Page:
By Nandell Palmer, Special to the Mirror
“It’s a good life!”
If you happened to meet the affable Kennedy Akinlosotu — whether through business or social contact — it will not take you long to hear him repeat that phrase. It’s on his business cards. It’s at the end of every handwritten thank you card that he sends out. And foremost, he finds ways to demonstrate that despite the trials and tribulations that have beset us at one time or another, it is indeed a good life!
Some might argue that “good” is a relative term. But when it comes to this successful real estate broker, I will take him at his word any day. For a man who was orphaned at the age of 10 in his native Nigeria, and who would later emigrate to the United States to realize his American Dream, it is indeed a good life!
Some years ago, a doctor told him that there was nothing else that could be done medically to keep him alive. Therefore, his family should start planning his funeral. Kennedy laughed so hard upon hearing that news, which made the doctor most furious! “Do you speak English? Do you fully comprehend what I’m saying to you?” the doctor asked. But Kennedy laughed even more. Months later, when no trace of the diagnosis was found, the doctor had to reverse his statement. Today, the man who was given up for an early departure, is living his best life.
On Sept. 13, Kennedy marked his 60th birthday. His five children put on an invitation-only diamond jubilee in his honor 10 days later at the Federal Way Community Center among some of his closest family and friends. If you think Texas Large, then super size that tenfold when Nigerians throw a party. Succulent food and drinks galore! The music and dancing were enchanting at best.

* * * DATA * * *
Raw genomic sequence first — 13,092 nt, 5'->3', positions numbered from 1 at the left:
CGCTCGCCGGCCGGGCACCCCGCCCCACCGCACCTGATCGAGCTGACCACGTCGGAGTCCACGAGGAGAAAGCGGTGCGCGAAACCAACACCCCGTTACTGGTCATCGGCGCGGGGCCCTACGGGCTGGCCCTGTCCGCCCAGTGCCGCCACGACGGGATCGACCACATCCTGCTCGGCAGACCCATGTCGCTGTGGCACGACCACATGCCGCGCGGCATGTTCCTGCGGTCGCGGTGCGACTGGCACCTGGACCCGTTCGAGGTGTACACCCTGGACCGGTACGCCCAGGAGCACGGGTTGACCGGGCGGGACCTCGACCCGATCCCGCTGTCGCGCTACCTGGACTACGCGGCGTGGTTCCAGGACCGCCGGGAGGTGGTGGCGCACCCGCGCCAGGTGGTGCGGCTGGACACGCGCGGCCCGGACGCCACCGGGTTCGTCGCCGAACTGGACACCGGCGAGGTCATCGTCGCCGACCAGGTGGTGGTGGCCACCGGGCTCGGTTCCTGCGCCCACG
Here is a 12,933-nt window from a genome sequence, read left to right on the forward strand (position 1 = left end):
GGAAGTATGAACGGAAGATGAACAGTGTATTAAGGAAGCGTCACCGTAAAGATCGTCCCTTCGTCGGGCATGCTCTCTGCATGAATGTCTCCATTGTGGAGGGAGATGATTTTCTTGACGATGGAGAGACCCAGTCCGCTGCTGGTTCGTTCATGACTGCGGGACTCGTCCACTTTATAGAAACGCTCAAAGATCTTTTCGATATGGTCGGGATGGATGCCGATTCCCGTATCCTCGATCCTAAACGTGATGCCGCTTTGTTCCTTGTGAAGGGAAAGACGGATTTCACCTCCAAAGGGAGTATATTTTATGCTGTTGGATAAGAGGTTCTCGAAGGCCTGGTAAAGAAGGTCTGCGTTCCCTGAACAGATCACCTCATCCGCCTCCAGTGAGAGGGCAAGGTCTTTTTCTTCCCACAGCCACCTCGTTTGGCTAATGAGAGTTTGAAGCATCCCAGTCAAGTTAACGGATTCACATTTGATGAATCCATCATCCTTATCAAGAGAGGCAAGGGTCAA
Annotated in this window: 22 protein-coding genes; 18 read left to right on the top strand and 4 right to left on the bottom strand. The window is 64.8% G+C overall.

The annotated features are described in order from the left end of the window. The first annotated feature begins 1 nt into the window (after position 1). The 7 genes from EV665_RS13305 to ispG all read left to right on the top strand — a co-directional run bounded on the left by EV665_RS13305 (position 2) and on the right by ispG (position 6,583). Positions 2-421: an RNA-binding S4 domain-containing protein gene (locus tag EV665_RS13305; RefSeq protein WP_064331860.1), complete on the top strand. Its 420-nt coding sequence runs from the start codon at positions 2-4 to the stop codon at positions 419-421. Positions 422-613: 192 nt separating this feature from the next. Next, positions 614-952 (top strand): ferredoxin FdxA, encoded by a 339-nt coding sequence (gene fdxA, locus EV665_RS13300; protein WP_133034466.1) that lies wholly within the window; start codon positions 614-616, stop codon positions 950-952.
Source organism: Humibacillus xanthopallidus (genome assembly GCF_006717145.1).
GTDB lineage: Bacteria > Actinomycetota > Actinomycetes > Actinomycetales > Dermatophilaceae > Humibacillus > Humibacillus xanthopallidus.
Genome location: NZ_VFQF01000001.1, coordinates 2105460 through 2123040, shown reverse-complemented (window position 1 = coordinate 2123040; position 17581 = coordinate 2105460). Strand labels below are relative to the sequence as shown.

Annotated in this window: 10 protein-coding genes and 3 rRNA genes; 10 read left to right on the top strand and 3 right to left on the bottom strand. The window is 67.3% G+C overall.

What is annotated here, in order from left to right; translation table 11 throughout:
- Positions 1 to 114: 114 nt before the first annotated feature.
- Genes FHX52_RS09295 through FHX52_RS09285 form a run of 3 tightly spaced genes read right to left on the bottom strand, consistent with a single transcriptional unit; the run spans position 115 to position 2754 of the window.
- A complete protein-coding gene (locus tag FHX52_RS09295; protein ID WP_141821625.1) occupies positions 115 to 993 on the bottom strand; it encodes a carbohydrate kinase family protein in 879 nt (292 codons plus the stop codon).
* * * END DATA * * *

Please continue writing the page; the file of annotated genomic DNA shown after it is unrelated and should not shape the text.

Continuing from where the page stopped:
The thing that is still tugging away at my heart is, where did his offspring, four of them still in their 20s, find those sentimental qualities so early in life to celebrate their father in such a grand style? Who said that Millennials were selfish? These progeny are the products of the Federal Way school district, thank you. They all boast college degrees and are gainfully employed, except for the youngest who’s still in college. Now, if you asked me, I’m all in with Kennedy to announce to the world, it’s a good life!
At the event, I couldn’t contain myself by the sheer excitement I felt hearing speaker after speaker lauding this one-of-a-kind husband and father. Every speaker spoke glowingly about Kennedy’s universal selflessness. One of his best friends from college, who is ailing, said that recently Kennedy came to his home and got down on his hands and knees, scrubbing his floor. No amount of coaxing could stop him from carrying out that task! I surmised that he wanted to ensure his pal that it is a good life, even on challenging days.
I know firsthand about Kennedy’s servant heart throughout Federal Way and other cities up and down the Puget Sound region. When I did “I Celebrate You,” the sexagenarian and his family lent their full support, ushering, serving food, and cleaning up after each event. He, his wife Doris, and children, dance best when the spotlights are off. His son, Wole, is a force with which to be reckoned as the youth leader crisscrosses America, fostering social change and empowerment.
As I drove home from the celebration that night, I reflected on legacy writ large. I wondered out loud what the conversations were like for other parents and grandparents at the event heading home who couldn’t resist the temptation of comparing and contrasting. I reminded myself of how blessed a father Kennedy has been. Sadly, however, oftentimes the main occasion where loved ones gather on a large scale to offer tributes publicly, is at funerals, when the celebrant cannot hear a word that is uttered.
In an age when people can readily turn to social media to keep them connected, bereft of human contact, Kennedy keeps on being one of those old-school friends who seeks to be closer than a brother. His guests at the gala pretty much represented every continent of the world, which show that real friendships and legacy go beyond one’s country’s flag or pedigree. In fact, his business acumen was built on this foundation, which aptly gave birth to his company, Nations Realty. Real legacy finds a way to convert trials into triumphs. It’s also a chance for us to not only say it’s a good life but to feel it and live it — just like Kennedy!
Nandell Palmer is a Federal Way resident and author. Send comments to firstname.lastname@example.org.